FAIRBANKS — It took almost a month, but the National Park Service has closed sport hunting and trapping for wolves in the Yukon-Charley Rivers National Preserve east of Fairbanks.
The closure is effective today and comes nearly a month after state wildlife biologists in a helicopter shot and killed four wolves, including two wearing National Park Service radio collars, near the boundary of the preserve as part of the Alaska Department of Fish and Game’s predator management program.
The incident on March 17 triggered a brouhaha between state and federal officials because the Department of Fish and Game had agreed not to shoot any collared wolves that were part of a park service research program.
However, because of what officials eventually described as “a series of misunderstandings” involving radio frequencies, biologists ended up shooting the two collared wolves and two others that comprised the Webber Creek pack. The pack was one of seven that preserve biologists are tracking as part of a 16-year study.
Park service officials said the population of wolves in packs that frequent the preserve has dropped by 43 percent since last fall, from 42 wolves to 26, including the loss of an entire pack. That compares with past drops of between 11 and 37 percent.
“The closure is based on concern that additional spring sport hunting and trapping in the preserve and the potential for additional predator control action outside the preserve could further decrease the population and alter the preserve’s naturally functioning ecosystems,” a park service press release issued Tuesday stated.
The Department of Fish and Game halted its aerial predator control program on March 19 after just three days because conditions for tracking wolves deteriorated. A total of 15 wolves were killed.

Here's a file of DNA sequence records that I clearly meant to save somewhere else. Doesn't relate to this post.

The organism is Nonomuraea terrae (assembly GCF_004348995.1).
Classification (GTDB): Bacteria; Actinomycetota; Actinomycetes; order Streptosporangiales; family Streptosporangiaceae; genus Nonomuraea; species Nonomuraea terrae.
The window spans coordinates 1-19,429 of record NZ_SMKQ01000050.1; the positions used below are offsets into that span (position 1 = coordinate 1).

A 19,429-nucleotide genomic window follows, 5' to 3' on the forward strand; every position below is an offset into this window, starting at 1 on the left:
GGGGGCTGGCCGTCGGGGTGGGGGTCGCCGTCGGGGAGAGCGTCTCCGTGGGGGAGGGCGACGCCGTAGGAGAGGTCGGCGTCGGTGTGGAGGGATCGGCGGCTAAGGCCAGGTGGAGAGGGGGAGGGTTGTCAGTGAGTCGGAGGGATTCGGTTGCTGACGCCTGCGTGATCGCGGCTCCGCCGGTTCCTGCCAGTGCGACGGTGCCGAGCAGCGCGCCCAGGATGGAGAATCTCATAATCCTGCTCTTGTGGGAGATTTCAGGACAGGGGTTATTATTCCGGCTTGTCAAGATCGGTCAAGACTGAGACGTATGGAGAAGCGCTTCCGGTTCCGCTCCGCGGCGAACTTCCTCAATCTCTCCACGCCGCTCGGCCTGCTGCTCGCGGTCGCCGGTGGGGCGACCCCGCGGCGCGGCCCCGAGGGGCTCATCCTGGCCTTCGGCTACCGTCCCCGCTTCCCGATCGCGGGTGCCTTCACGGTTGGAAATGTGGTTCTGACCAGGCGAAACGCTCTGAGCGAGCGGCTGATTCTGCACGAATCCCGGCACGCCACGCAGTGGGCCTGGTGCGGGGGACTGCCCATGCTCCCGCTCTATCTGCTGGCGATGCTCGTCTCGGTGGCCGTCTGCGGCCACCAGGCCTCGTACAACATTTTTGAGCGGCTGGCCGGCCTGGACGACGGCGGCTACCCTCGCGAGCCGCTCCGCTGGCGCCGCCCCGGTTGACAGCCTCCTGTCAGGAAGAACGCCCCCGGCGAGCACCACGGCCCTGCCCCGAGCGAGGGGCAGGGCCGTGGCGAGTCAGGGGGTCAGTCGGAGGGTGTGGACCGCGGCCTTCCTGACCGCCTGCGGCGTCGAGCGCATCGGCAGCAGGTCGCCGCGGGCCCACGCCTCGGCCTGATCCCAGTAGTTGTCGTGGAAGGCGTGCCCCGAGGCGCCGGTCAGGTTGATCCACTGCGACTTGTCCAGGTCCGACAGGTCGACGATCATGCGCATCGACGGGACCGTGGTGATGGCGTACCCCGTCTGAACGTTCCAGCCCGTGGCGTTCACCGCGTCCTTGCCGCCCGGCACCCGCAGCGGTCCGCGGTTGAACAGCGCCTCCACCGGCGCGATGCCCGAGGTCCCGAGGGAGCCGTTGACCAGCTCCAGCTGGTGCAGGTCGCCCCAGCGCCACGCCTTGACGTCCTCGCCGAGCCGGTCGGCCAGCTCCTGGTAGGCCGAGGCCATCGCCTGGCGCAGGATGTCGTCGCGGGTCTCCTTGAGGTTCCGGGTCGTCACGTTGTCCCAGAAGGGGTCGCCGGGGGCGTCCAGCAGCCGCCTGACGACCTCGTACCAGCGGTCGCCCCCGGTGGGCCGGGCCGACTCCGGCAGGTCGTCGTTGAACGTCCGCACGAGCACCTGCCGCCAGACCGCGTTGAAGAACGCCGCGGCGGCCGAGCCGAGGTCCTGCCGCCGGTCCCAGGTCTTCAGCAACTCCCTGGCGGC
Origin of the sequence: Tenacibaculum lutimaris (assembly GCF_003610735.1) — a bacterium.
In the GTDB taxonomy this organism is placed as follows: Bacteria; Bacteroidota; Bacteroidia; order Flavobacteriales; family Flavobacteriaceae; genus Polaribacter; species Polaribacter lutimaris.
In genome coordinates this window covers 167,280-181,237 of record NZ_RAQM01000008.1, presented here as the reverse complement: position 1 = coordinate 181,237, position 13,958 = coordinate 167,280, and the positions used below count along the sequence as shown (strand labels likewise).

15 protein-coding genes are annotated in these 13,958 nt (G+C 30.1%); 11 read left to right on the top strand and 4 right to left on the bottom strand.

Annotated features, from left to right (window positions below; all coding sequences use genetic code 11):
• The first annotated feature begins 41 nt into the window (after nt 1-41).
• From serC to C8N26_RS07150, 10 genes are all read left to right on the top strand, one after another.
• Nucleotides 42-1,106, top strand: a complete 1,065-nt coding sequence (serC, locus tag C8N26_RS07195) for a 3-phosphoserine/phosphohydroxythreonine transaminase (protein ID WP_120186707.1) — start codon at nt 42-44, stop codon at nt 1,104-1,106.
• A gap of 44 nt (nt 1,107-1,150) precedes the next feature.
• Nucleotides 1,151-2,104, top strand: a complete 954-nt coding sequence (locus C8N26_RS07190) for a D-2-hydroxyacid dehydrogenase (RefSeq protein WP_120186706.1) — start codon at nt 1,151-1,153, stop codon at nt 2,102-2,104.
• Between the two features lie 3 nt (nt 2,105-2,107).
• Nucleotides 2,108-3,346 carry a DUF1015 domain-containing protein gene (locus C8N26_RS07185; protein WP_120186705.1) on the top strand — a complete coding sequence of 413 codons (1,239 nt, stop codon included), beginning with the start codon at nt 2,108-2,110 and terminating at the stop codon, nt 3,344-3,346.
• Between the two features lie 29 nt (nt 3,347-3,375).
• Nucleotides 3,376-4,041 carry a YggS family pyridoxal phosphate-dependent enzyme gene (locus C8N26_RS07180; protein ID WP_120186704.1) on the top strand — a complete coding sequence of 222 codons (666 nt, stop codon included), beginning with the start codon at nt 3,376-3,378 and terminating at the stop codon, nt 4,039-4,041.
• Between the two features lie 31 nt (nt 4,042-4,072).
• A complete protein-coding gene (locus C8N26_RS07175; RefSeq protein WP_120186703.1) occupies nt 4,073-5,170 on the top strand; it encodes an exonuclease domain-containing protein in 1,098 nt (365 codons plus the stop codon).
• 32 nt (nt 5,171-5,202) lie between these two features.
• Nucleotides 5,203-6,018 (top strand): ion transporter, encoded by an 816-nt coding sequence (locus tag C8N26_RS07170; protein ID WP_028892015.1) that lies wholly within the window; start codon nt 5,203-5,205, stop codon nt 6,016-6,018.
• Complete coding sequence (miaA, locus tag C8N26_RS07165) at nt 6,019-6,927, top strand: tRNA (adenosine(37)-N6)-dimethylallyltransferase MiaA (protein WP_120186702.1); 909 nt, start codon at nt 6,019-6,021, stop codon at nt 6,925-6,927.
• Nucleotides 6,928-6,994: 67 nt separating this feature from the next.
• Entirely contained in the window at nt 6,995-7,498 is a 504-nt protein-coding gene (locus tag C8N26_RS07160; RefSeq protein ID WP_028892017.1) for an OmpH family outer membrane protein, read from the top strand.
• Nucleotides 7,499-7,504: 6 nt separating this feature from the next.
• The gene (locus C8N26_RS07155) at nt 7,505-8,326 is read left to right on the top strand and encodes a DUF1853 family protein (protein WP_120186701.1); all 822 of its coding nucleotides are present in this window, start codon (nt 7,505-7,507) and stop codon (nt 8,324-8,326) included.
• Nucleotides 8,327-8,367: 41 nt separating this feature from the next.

Given the present snow conditions, the Department of Fish and Game doesn’t have plans to conduct any more aerial wolf shootings in the region this year, but that could change with a heavy snowfall, spokeswoman Cathie Harms said.
“Conditions don’t exist out there,” she said “If they did, we’d do it.”
The state was aiming to kill 80 to 100 wolves in the region this spring, and the number of wolves in the control area is well above the minimum population goals established by the department, Harms said.
The park service’s closure pertains only to sport hunters and trappers, not subsistence users, park service spokesman John Quinley said.
“We are not closing the subsistence season,” he said.
The closure is “precautionary,” Quinley said, considering there are only six weeks left in the trapping and hunting seasons and snow conditions are deteriorating rapidly. Mostly, the closure is meant to preserve harvest for subsistence hunters and trappers.
“Any additional take on the sport side could have ended up forsaking opportunity on the subsistence side,” Quinley said.
The park service hosted a public meeting in the village of Eagle attended by more than 30 people and the park service received 19 comments from other groups and individuals regarding the closure, Quinley said.
The temporary closure runs through the end of the hunting and trapping seasons on May 31.
Park service officials initially indicated they would be closing the sport hunting and trapping within a few days of the shootings, but it took nearly a month because of “procedural things that we have to go through to implement a closure like this,” Quinley said.
To his knowledge, no additional wolves had been taken by sport hunters or trappers in the past month, Quinley said.
The park service also addressed another rub with state game managers on Tuesday by making it illegal, in two preserves, for hunters to kill black bear sows and cubs at a den site while using artificial light. The practices historically have been prohibited under state law but were recently authorized by the state Board of Game in two game management units. Those units overlap portions of the Gates of the Arctic National Preserve and Denali National Preserve.
The state game board rejected a park service request to exempt the preserves from those practices by amending the state regulations at its March meeting in Fairbanks.
The park service proposed the bear hunting closure about two weeks ago. Public meetings in Nikolai, Denali Park, Allakaket and Fairbanks drew about two dozen people and elicited a total of eight comments, Quinley said.
Contact staff writer Tim Mowry at 459-7587.